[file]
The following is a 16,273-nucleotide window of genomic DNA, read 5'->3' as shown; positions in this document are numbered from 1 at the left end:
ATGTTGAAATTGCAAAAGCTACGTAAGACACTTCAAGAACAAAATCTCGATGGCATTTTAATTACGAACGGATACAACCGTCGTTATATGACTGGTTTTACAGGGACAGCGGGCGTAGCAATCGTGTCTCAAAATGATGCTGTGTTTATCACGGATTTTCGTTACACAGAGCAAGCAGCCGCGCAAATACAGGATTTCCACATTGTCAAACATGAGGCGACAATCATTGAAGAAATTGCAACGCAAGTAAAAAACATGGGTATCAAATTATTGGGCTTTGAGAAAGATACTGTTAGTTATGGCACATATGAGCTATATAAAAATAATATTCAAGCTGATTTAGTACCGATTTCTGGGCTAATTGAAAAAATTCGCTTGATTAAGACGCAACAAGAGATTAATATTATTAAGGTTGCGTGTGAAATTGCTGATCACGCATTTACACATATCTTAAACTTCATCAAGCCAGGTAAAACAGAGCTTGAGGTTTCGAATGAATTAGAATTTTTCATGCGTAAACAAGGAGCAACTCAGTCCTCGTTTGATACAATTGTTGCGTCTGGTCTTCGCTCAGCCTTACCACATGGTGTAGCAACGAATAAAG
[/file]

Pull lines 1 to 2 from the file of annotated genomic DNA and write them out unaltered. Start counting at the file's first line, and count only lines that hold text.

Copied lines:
The following is a 16,273-nucleotide window of genomic DNA, read 5'->3' as shown; positions in this document are numbered from 1 at the left end:
ATGTTGAAATTGCAAAAGCTACGTAAGACACTTCAAGAACAAAATCTCGATGGCATTTTAATTACGAACGGATACAACCGTCGTTATATGACTGGTTTTACAGGGACAGCGGGCGTAGCAATCGTGTCTCAAAATGATGCTGTGTTTATCACGGATTTTCGTTACACAGAGCAAGCAGCCGCGCAAATACAGGATTTCCACATTGTCAAACATGAGGCGACAATCATTGAAGAAATTGCAACGCAAGTAAAAAACATGGGTATCAAATTATTGGGCTTTGAGAAAGATACTGTTAGTTATGGCACATATGAGCTATATAAAAATAATATTCAAGCTGATTTAGTACCGATTTCTGGGCTAATTGAAAAAATTCGCTTGATTAAGACGCAACAAGAGATTAATATTATTAAGGTTGCGTGTGAAATTGCTGATCACGCATTTACACATATCTTAAACTTCATCAAGCCAGGTAAAACAGAGCTTGAGGTTTCGAATGAATTAGAATTTTTCATGCGTAAACAAGGAGCAACTCAGTCCTCGTTTGATACAATTGTTGCGTCTGGTCTTCGCTCAGCCTTACCACATGGTGTAGCAACGAATAAAG